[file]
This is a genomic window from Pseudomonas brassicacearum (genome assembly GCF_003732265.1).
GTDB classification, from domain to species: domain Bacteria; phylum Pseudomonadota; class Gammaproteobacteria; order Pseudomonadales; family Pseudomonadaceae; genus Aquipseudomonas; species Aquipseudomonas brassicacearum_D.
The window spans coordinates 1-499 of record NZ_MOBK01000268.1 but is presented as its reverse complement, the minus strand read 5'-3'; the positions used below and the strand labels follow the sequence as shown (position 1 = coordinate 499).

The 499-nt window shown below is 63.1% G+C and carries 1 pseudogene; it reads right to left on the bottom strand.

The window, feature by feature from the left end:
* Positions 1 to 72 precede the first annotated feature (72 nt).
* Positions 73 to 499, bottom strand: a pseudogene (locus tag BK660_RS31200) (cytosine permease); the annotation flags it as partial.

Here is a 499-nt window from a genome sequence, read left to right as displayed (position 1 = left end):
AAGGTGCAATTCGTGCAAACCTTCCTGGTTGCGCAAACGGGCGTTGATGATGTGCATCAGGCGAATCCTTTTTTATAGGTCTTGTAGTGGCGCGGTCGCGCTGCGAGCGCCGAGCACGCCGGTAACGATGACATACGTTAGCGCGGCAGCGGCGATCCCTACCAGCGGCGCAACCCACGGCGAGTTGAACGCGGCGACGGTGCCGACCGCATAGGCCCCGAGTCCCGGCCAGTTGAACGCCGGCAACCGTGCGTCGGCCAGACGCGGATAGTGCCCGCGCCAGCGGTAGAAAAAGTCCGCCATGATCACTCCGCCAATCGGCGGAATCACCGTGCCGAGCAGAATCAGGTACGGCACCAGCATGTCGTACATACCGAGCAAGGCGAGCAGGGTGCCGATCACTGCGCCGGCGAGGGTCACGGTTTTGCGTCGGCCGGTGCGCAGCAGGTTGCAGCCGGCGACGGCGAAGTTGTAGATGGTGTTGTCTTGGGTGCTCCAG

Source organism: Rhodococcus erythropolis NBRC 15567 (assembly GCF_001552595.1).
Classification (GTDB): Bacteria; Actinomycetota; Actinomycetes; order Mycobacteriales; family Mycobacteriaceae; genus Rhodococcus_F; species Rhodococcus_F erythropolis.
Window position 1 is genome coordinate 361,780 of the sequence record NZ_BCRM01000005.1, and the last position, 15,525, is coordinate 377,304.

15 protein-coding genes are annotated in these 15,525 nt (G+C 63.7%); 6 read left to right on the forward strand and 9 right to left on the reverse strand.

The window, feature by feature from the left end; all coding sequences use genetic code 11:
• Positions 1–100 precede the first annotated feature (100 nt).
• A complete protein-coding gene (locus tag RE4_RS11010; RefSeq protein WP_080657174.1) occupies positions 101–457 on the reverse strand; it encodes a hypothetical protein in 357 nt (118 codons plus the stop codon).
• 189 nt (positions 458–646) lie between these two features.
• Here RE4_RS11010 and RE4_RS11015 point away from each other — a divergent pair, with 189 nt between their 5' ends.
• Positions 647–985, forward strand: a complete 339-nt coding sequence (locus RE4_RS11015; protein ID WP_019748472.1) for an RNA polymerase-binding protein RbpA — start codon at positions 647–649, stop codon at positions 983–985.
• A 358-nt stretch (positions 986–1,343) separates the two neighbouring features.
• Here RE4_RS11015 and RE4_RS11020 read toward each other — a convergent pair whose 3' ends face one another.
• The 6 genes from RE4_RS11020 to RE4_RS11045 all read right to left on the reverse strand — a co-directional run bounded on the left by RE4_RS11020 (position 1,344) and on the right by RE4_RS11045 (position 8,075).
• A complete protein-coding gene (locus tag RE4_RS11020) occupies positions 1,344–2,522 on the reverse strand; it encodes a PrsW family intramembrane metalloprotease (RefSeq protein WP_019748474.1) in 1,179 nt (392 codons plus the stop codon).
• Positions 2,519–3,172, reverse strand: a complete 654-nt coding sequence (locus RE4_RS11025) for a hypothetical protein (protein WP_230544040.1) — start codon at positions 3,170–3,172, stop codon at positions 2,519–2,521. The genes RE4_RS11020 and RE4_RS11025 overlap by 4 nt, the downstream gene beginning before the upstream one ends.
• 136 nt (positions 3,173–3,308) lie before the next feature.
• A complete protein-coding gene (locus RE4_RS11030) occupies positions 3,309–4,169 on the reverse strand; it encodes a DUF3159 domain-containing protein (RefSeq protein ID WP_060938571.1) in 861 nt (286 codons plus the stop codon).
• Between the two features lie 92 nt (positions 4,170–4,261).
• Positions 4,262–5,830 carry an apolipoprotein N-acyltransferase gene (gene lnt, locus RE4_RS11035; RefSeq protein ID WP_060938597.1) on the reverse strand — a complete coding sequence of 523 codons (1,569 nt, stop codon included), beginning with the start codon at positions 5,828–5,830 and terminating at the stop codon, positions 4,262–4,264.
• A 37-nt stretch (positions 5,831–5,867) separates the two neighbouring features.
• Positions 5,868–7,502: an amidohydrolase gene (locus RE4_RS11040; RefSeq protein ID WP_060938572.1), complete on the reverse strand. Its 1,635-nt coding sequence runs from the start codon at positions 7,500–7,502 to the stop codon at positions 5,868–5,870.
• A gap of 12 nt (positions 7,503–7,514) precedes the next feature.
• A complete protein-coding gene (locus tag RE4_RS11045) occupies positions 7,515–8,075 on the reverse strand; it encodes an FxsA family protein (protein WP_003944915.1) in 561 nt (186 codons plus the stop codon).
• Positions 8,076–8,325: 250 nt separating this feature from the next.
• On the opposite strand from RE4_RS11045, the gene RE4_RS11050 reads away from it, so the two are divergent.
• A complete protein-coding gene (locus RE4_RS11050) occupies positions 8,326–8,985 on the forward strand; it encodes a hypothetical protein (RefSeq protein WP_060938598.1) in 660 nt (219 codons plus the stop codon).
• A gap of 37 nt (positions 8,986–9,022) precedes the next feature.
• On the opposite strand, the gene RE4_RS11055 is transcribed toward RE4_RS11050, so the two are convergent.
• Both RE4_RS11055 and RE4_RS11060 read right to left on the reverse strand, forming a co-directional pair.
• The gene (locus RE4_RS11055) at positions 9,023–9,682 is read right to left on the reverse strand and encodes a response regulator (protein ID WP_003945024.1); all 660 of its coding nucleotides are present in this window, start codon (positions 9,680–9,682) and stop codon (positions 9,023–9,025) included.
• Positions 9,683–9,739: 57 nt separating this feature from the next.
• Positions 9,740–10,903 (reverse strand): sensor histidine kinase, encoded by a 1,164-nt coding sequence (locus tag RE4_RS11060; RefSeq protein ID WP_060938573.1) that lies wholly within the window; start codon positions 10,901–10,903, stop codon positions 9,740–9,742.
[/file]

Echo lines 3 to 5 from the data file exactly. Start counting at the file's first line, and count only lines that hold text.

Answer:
The window spans coordinates 1-499 of record NZ_MOBK01000268.1 but is presented as its reverse complement, the minus strand read 5'-3'; the positions used below and the strand labels follow the sequence as shown (position 1 = coordinate 499).

The 499-nt window shown below is 63.1% G+C and carries 1 pseudogene; it reads right to left on the bottom strand.

The window, feature by feature from the left end: